Teacher Bans Pencils: School Safety the TSA Way?

pencilsHelicopter parents have met their match. A teacher who allegedly banned students from bringing pencils to school because ... wait for it ... they might be used as weapons has convinced us schools may be headed in a direction even more invasive than a TSA pat down.

Remember pencils? Those bitty writing instruments that were a requirement in just about every classroom in every school in America when we were kids? Wendy Scott, the sixth grade teacher who allegedly started this mess, decided it would be safer if the kids did not carry them to school. Instead she planned to provide them during class time, then take them away.

Kids caught with them out of the classroom would suffer immediate punishment.

Because nothing screams danger like a sixth-grader daring to do homework on the bus with a pencil? Heck, we may as well call it quits on public education entirely.


Seriously, Mom and Dad. Have you gotten a look at your kid's textbooks lately? Those big hardcovers are just begging to be taken out of the classroom -- a child might pick it up and beat a tablemate over the head with it.

And forget crayons. They're fatter than Q-tips, so we can just imagine what sort of damage they'd do if a child decided to stick one in a classmate's ear.

While we're at it, maybe the TSA can help. Backscatter machines in every school in America would keep out the contraband 6-year-olds are hiding in those Toy Story and Barbie backpacks.

Of course, if we just told the kids to leave their clothes at home, we'd never have to worry about anything being hidden. Although a guy and a girl doing cavity checks at the front door may not be a bad idea?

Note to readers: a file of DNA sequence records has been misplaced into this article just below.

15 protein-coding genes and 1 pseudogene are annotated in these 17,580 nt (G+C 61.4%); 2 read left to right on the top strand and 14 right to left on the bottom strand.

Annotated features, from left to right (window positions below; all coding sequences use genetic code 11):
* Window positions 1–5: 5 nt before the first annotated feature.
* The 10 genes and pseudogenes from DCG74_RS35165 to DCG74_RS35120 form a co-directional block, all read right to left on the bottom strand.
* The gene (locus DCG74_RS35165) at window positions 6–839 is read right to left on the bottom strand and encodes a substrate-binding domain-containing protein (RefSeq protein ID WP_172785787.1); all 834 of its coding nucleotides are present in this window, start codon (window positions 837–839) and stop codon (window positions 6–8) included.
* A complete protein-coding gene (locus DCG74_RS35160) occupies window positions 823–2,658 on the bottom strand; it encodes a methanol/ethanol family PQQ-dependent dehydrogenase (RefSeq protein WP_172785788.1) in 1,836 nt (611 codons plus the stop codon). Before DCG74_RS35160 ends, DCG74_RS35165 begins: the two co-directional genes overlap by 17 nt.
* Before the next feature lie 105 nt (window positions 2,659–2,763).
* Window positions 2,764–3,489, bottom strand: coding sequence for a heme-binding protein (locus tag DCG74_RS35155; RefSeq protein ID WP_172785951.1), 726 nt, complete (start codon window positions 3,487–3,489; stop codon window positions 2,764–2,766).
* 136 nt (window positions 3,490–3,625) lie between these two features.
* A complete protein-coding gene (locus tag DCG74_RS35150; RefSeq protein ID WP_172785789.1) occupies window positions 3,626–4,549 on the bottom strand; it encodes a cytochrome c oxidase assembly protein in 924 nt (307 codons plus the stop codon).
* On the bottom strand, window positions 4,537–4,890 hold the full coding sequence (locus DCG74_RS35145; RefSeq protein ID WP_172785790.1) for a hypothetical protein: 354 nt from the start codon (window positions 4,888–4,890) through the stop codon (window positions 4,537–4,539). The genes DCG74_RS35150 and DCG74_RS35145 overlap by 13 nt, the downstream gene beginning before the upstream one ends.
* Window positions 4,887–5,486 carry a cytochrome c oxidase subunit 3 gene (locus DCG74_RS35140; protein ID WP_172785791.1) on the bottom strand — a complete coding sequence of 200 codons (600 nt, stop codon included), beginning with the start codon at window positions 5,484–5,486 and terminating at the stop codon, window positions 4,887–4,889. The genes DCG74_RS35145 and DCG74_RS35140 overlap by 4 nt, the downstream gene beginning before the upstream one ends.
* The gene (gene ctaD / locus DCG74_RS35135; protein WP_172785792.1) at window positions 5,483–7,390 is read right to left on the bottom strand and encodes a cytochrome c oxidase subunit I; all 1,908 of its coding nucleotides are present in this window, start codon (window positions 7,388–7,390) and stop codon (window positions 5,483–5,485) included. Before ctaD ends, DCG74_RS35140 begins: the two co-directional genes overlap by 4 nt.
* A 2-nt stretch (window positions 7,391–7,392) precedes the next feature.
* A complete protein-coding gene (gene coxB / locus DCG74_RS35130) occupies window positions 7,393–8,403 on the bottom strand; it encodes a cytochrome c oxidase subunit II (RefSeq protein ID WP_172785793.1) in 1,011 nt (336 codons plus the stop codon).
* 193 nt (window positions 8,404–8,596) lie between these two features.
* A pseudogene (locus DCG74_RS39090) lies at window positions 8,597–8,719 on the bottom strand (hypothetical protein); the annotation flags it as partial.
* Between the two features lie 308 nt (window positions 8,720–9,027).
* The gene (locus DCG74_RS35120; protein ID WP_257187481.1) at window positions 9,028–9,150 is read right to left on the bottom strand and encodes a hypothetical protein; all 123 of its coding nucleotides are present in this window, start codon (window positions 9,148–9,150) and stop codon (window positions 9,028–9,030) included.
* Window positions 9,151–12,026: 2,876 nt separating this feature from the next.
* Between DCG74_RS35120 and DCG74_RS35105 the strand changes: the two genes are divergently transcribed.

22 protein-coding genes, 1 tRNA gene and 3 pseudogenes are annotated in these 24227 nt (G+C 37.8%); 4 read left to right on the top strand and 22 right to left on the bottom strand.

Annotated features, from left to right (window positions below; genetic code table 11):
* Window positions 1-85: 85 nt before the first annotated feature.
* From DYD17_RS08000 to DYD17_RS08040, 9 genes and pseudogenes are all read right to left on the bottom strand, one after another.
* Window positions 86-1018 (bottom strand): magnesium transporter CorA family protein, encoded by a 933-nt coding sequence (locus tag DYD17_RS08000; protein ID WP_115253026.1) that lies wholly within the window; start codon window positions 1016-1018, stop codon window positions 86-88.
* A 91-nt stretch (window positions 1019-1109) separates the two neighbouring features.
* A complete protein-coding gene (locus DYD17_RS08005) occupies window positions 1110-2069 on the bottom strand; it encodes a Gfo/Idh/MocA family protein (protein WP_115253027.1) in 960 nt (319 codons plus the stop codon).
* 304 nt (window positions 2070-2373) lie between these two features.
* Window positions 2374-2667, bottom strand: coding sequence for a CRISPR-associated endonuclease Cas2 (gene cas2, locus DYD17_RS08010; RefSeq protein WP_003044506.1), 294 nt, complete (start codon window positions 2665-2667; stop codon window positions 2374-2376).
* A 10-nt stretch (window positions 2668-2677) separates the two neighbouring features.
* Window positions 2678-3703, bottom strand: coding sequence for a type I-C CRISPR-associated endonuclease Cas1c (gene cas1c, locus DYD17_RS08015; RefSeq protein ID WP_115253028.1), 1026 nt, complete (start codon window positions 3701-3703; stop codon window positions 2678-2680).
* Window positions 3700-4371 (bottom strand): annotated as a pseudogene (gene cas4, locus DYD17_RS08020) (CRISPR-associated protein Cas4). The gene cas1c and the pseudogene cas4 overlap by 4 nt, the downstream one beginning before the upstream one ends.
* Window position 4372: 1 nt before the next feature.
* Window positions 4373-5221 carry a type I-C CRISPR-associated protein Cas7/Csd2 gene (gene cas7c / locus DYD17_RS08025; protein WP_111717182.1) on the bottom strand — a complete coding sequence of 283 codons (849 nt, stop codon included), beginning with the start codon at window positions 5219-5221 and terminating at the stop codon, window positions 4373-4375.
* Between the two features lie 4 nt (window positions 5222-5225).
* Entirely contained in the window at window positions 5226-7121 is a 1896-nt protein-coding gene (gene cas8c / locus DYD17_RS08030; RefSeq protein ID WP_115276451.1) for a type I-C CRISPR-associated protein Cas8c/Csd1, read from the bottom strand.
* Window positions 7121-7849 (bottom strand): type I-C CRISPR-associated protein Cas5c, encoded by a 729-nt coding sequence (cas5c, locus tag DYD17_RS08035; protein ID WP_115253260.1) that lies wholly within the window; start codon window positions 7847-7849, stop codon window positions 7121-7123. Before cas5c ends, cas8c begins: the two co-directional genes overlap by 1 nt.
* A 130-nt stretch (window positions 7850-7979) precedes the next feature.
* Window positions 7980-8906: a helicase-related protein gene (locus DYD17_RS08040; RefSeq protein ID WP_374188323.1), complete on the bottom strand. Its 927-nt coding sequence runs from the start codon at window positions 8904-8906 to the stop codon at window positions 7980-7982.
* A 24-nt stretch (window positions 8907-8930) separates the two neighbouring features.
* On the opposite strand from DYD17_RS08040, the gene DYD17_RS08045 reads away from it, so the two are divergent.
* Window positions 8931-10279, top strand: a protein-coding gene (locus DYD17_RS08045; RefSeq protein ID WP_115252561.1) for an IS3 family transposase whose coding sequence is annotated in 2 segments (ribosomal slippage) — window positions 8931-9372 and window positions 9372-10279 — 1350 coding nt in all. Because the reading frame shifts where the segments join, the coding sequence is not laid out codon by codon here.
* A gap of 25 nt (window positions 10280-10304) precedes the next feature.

At some point, America, we have to give up the ghost on making everything safe. The real world has pointy tables, and if you wear a helmet to work, I'm pretty sure you will never be chosen to make the big presentation in front of a client. Ever.

Let's talk degrees of danger. You could bump your head getting out of the elevator in your office. But is that worse than losing out on every future promotion by looking like a moron?

When it comes down to it, Scott is absolutely right. Pencils are dangerous. I still have a gray spot on my cheek from the time my little brother jumped off the wooden chest in our dining room as I was walking by, driving the pencil in his hand into my flesh. But he could have just as easily been holding a toothbrush.

In fact, a sharpened toothbrush makes a pretty mean shiv if you sharpen it just right. But the American Dental Association is markedly more concerned about your kids' teeth rotting out of their heads than they are about a rash of toothbrush slashings.

If only parents shared that big picture view.

The North Brookfield School District in Massachusetts is backpedaling like crazy, claiming Scott had no authority to make such an edict, but with other schools' bans on the likes of baked goods and hugs, something tells me we haven't seen the end of the TSA approach to education.

What are the bizarre bans in your district?

Image via orangeacid/Flickr

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